Roger Avary

Roger Roberts Avary[1] (born August 23, 1965) is a Canadian-American film and television director, screenwriter, and producer. He collaborated with Quentin Tarantino on Pulp Fiction, for which they won Best Original Screenplay at the 67th Academy Awards. Avary directed Killing Zoe and The Rules of Attraction,[2] and wrote the screenplays for Silent Hill and Beowulf.

Roger Avary
Avary in 2012
Roger Roberts Avary

(1965-08-23) August 23, 1965
OccupationDirector, screenwriter, producer
Years active1992–present


Killing Zoe

Avary also wrote and directed the neo-noir thriller Killing Zoe (1994) which Quentin Tarantino executive produced. The film was honored with le Prix très spécial à Cannes 1994, the very same year that Pulp Fiction won the Palme d'Or. It continued to win awards worldwide on the festival circuit, including the Grand Prize at Japan's Yubari International Fantastic Film Festival in February 1994 and the Italian Mystfest.

Pulp Fiction

Roger Avary & Quentin Tarantino collaborated on the 1994 film Pulp Fiction for which they won the Academy Award for Best Original Screenplay.[3]

The Rules of Attraction

In 2002, Avary directed The Rules of Attraction, from his adaptation of the Bret Easton Ellis novel, which he also executive produced. As of 2009, the film ranked as the twenty-seventh highest grossing college comedy of all time.[4]

The Rules of Attraction was the first studio film to be edited on Apple's Final Cut Pro editing system.[5] Avary became a spokesperson for Final Cut Pro product,[6] appearing in Apple print and web ads worldwide.

Avary and the film's composers, tomandandy, developed the audio format Mono SR for the film. Mono SR is an open source audio format that maintains the simplicity of monaural sound when motion picture delivery requirements include Dolby Digital noise reduction.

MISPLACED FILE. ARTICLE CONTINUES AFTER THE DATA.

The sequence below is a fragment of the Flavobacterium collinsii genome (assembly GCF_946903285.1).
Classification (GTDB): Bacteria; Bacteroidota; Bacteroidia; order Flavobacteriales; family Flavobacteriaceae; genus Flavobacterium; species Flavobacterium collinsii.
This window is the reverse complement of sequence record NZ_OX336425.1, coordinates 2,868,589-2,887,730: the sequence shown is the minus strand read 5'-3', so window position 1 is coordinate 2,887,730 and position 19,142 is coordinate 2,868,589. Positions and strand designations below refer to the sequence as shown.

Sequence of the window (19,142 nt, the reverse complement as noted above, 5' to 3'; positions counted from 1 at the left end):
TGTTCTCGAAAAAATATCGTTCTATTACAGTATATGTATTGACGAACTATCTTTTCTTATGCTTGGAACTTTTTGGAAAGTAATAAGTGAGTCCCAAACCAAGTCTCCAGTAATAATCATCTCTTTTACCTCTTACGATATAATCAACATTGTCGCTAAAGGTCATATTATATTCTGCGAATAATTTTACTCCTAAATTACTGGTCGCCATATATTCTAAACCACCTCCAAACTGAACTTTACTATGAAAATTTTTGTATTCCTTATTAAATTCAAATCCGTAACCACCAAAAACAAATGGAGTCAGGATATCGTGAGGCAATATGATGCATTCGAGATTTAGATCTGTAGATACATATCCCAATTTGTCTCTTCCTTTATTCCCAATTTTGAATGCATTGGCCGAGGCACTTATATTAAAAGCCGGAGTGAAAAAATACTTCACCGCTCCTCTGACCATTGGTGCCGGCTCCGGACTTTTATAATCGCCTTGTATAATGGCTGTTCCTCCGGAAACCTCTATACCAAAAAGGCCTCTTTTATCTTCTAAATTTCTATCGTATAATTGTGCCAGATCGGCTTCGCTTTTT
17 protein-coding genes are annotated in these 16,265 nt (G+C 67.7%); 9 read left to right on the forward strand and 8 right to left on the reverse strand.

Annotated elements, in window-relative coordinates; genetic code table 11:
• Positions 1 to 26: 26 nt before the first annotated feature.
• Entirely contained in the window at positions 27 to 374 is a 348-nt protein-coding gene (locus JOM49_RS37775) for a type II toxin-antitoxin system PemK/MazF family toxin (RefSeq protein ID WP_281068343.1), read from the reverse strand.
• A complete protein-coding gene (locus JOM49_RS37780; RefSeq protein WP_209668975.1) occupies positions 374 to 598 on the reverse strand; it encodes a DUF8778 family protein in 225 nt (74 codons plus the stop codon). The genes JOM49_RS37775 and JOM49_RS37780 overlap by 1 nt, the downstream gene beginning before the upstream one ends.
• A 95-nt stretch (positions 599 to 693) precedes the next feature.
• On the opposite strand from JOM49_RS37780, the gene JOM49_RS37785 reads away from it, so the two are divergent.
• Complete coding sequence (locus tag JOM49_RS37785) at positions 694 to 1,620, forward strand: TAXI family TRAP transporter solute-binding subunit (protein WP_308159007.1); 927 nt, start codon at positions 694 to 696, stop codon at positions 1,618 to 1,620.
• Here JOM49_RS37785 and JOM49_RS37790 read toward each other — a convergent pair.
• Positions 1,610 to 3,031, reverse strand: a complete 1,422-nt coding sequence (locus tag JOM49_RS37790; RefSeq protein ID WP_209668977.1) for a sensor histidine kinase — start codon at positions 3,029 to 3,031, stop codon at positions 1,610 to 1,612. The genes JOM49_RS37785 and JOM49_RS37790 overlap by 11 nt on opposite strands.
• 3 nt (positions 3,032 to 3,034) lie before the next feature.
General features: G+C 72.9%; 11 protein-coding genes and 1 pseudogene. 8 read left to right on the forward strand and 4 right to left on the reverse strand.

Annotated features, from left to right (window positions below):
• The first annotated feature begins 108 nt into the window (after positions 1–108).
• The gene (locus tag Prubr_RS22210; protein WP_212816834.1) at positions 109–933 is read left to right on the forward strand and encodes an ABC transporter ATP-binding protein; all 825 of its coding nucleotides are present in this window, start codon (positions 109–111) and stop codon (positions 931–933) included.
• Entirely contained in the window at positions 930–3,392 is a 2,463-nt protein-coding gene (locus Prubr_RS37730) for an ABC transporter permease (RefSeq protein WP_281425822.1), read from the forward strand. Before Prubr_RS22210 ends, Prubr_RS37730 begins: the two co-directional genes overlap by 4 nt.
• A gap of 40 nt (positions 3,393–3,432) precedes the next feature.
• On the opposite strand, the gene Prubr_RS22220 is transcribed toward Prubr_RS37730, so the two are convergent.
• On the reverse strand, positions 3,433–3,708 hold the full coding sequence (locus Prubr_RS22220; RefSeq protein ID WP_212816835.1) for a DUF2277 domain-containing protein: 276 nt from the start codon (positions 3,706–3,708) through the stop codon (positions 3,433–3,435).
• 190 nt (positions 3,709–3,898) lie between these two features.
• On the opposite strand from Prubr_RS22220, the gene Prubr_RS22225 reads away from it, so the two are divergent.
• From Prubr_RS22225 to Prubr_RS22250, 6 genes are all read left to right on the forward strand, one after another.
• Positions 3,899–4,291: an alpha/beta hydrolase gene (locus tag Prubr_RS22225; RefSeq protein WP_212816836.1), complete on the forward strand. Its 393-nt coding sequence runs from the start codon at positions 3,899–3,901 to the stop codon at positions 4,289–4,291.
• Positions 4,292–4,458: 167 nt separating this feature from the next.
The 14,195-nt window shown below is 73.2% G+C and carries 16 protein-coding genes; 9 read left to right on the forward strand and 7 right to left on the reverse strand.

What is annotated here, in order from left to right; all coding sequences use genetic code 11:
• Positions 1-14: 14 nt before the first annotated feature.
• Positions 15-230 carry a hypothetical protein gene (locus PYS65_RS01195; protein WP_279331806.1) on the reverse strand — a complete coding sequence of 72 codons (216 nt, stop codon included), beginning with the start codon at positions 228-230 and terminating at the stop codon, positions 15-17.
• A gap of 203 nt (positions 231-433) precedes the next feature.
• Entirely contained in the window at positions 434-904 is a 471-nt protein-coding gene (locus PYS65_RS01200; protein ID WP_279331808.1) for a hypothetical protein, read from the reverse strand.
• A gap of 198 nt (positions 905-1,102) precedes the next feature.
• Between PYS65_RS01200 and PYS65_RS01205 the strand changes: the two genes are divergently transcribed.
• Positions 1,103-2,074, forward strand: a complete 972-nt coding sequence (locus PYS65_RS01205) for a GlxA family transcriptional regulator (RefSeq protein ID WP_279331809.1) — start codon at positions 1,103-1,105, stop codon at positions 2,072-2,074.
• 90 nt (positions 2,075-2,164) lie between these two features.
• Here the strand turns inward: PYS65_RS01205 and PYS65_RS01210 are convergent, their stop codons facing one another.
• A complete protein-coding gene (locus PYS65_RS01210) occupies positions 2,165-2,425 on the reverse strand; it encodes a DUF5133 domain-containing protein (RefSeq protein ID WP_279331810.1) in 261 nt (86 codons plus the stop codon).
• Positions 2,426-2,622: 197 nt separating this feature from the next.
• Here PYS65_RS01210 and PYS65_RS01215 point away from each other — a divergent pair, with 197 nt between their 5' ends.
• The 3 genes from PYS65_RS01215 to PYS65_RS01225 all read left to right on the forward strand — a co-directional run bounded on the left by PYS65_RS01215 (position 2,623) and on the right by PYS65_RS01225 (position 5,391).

In 2004, Avary directed the film Glitterati (2004).

In 2005, Avary, at the request of his friend, actor James Van Der Beek, played the part of a peyote-taking gonzo film director Franklin Brauner in the film "Standing Still."[7]

Silent Hill

In 2006, Avary wrote a screenplay adaptation to the Konami video game, Silent Hill (2006), with French director and friend, Christophe Gans, and Killing Zoe producer Samuel Hadida. Avary and Gans being long time video gamers and fans of the Silent Hill series, collaborated on the film.[8]


Avary and novelist Neil Gaiman wrote the screenplay for the 2007 film Beowulf which was directed by Robert Zemeckis.[9]

La voix humaine

In early 2017 Avary directed a feature-length French-language filmed adaptation of Jean Cocteau's 1934 one-woman play, La voix humaine, starring French actress Elsa Zylberstein.

Lucky Day

In September 2017 Avary directed his own screenplay, Lucky Day, starring Luke Bracey, Nina Dobrev, and Crispin Glover, in Toronto & Hamilton, Ontario Canada. The film wrapped production on November 4, 2017. Lucky Day is to be released exclusively in France on September 18, 2019 and then released a month later in North America on October 11, 2019 in a day & date release both theatrically and on streaming VOD.

Manslaughter charge